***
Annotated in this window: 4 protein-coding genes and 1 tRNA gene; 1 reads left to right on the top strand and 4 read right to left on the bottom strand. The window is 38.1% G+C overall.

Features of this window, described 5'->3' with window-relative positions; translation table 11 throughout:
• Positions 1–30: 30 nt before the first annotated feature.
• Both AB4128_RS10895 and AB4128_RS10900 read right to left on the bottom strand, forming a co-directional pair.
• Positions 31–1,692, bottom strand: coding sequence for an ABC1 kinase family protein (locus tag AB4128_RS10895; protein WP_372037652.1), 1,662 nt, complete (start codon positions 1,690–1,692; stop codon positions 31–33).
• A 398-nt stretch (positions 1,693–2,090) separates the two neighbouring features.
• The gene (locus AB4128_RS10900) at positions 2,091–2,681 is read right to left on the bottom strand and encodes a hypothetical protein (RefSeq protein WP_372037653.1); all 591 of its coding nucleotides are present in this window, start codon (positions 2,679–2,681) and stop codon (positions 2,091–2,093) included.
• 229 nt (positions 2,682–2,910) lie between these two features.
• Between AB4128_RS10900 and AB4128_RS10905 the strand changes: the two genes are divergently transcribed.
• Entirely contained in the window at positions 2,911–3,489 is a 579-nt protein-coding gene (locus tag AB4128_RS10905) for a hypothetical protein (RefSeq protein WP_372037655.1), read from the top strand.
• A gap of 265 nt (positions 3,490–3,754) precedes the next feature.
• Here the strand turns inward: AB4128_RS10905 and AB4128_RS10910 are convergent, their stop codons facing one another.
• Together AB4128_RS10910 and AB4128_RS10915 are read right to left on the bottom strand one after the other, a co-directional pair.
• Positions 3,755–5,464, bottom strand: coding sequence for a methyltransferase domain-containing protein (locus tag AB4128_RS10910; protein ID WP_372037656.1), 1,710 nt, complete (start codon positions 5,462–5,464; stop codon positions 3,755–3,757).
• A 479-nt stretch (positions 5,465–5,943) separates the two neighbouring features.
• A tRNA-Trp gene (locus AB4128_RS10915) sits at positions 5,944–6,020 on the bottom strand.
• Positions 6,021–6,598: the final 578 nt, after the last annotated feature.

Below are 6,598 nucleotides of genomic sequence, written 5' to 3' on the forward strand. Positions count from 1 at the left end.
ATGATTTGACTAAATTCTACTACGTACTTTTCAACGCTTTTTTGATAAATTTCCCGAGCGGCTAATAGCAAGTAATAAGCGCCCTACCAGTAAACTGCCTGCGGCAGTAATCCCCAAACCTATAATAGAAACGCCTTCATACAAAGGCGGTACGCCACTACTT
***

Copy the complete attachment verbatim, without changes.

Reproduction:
Annotated in this window: 4 protein-coding genes and 1 tRNA gene; 1 reads left to right on the top strand and 4 read right to left on the bottom strand. The window is 38.1% G+C overall.

Features of this window, described 5'->3' with window-relative positions; translation table 11 throughout:
• Positions 1–30: 30 nt before the first annotated feature.
• Both AB4128_RS10895 and AB4128_RS10900 read right to left on the bottom strand, forming a co-directional pair.
• Positions 31–1,692, bottom strand: coding sequence for an ABC1 kinase family protein (locus tag AB4128_RS10895; protein WP_372037652.1), 1,662 nt, complete (start codon positions 1,690–1,692; stop codon positions 31–33).
• A 398-nt stretch (positions 1,693–2,090) separates the two neighbouring features.
• The gene (locus AB4128_RS10900) at positions 2,091–2,681 is read right to left on the bottom strand and encodes a hypothetical protein (RefSeq protein WP_372037653.1); all 591 of its coding nucleotides are present in this window, start codon (positions 2,679–2,681) and stop codon (positions 2,091–2,093) included.
• 229 nt (positions 2,682–2,910) lie between these two features.
• Between AB4128_RS10900 and AB4128_RS10905 the strand changes: the two genes are divergently transcribed.
• Entirely contained in the window at positions 2,911–3,489 is a 579-nt protein-coding gene (locus tag AB4128_RS10905) for a hypothetical protein (RefSeq protein WP_372037655.1), read from the top strand.
• A gap of 265 nt (positions 3,490–3,754) precedes the next feature.
• Here the strand turns inward: AB4128_RS10905 and AB4128_RS10910 are convergent, their stop codons facing one another.
• Together AB4128_RS10910 and AB4128_RS10915 are read right to left on the bottom strand one after the other, a co-directional pair.
• Positions 3,755–5,464, bottom strand: coding sequence for a methyltransferase domain-containing protein (locus tag AB4128_RS10910; protein ID WP_372037656.1), 1,710 nt, complete (start codon positions 5,462–5,464; stop codon positions 3,755–3,757).
• A 479-nt stretch (positions 5,465–5,943) separates the two neighbouring features.
• A tRNA-Trp gene (locus AB4128_RS10915) sits at positions 5,944–6,020 on the bottom strand.
• Positions 6,021–6,598: the final 578 nt, after the last annotated feature.

Below are 6,598 nucleotides of genomic sequence, written 5' to 3' on the forward strand. Positions count from 1 at the left end.
ATGATTTGACTAAATTCTACTACGTACTTTTCAACGCTTTTTTGATAAATTTCCCGAGCGGCTAATAGCAAGTAATAAGCGCCCTACCAGTAAACTGCCTGCGGCAGTAATCCCCAAACCTATAATAGAAACGCCTTCATACAAAGGCGGTACGCCACTACTT